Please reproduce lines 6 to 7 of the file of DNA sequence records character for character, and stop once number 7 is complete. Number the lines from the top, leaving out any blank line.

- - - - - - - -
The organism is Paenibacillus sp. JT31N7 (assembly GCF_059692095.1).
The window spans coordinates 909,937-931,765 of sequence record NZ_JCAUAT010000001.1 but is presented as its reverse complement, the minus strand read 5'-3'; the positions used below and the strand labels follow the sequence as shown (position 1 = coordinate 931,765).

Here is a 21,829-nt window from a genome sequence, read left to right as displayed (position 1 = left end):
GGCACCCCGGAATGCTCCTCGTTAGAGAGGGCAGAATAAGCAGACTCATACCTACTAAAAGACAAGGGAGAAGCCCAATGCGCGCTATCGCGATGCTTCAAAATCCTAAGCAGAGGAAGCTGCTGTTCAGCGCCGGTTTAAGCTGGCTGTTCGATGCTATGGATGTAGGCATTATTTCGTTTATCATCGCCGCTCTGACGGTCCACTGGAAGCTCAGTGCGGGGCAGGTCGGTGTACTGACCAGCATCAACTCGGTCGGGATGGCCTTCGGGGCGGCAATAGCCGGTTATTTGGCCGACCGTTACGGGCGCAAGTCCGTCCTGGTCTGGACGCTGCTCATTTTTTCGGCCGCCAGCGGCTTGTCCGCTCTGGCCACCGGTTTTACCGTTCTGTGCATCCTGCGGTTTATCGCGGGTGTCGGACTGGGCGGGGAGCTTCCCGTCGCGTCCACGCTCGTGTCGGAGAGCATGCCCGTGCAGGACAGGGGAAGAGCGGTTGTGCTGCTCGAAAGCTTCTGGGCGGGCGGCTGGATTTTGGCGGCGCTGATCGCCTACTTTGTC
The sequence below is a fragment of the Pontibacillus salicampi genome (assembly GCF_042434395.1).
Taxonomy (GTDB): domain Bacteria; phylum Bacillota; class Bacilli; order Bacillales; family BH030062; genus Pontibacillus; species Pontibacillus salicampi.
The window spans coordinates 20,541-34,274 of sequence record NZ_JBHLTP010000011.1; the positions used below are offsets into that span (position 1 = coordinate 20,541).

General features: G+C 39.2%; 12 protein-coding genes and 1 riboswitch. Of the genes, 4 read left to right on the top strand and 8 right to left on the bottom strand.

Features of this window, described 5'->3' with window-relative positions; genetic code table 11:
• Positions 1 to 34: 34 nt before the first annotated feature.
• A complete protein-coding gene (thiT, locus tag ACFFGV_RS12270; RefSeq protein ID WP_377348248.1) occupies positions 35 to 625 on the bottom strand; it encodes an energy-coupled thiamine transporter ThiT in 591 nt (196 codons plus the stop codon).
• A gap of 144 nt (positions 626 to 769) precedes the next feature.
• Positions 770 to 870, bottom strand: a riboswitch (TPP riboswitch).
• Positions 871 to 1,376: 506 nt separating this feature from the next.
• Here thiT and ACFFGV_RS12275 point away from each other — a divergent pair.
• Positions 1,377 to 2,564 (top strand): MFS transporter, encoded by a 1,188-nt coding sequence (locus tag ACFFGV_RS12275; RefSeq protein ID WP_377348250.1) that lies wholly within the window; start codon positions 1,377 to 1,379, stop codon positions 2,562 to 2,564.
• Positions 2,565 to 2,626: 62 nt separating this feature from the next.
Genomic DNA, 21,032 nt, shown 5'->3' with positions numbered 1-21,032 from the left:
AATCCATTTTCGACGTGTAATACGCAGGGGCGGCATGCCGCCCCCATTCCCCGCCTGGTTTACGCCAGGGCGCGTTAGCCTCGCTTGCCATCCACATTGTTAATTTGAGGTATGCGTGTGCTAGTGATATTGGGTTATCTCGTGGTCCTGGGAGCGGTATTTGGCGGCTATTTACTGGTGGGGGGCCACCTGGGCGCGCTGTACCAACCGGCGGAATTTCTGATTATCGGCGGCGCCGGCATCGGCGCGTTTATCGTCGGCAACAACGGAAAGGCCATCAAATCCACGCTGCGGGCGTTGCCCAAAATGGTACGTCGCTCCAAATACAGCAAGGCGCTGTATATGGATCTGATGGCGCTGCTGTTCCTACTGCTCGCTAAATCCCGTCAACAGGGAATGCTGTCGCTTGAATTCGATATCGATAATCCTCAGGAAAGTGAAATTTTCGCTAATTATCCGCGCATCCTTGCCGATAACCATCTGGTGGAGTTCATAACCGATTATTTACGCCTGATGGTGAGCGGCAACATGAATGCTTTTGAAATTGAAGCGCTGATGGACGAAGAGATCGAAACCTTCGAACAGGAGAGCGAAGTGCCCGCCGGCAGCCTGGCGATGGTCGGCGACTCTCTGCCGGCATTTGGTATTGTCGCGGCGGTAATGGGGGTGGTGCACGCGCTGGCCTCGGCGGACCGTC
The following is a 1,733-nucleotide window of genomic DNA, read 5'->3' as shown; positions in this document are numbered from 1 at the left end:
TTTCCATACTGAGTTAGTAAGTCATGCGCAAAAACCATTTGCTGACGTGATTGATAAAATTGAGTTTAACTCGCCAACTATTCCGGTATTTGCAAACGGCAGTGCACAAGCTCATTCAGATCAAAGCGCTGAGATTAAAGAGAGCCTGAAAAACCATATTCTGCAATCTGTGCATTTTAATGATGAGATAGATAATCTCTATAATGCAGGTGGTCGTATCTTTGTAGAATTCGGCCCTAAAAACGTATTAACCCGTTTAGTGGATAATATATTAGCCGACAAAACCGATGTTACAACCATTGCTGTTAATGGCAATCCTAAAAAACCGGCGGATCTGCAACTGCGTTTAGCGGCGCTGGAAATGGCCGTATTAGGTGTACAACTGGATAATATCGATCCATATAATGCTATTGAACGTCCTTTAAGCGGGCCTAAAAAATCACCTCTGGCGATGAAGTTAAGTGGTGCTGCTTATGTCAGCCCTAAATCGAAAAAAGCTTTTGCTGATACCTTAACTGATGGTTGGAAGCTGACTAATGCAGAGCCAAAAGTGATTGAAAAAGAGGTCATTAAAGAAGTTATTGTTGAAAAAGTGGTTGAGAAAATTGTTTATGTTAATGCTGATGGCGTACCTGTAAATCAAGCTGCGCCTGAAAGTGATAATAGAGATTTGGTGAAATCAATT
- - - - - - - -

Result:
Taxonomy (GTDB): domain Bacteria; phylum Bacillota; class Bacilli; order Bacillales; family BH030062; genus Pontibacillus; species Pontibacillus salicampi.
The window spans coordinates 20,541-34,274 of sequence record NZ_JBHLTP010000011.1; the positions used below are offsets into that span (position 1 = coordinate 20,541).